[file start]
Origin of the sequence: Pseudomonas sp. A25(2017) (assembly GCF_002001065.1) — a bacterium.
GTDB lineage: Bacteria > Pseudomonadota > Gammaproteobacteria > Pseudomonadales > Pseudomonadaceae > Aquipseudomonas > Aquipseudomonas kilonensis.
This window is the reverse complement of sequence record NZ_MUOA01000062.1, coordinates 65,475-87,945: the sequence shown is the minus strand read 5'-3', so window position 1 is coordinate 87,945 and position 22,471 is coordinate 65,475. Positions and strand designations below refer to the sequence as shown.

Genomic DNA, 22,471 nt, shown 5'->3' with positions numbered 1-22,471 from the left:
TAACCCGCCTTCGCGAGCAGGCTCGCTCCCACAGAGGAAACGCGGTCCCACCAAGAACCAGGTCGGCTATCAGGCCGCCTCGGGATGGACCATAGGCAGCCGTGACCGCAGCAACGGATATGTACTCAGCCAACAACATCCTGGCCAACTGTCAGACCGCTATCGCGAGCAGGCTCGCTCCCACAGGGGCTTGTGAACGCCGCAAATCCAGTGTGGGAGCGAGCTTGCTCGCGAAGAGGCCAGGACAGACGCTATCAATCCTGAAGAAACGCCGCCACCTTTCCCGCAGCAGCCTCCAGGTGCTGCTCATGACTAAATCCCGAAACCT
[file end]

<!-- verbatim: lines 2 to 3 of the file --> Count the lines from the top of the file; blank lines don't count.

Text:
GTDB lineage: Bacteria > Pseudomonadota > Gammaproteobacteria > Pseudomonadales > Pseudomonadaceae > Aquipseudomonas > Aquipseudomonas kilonensis.
This window is the reverse complement of sequence record NZ_MUOA01000062.1, coordinates 65,475-87,945: the sequence shown is the minus strand read 5'-3', so window position 1 is coordinate 87,945 and position 22,471 is coordinate 65,475. Positions and strand designations below refer to the sequence as shown.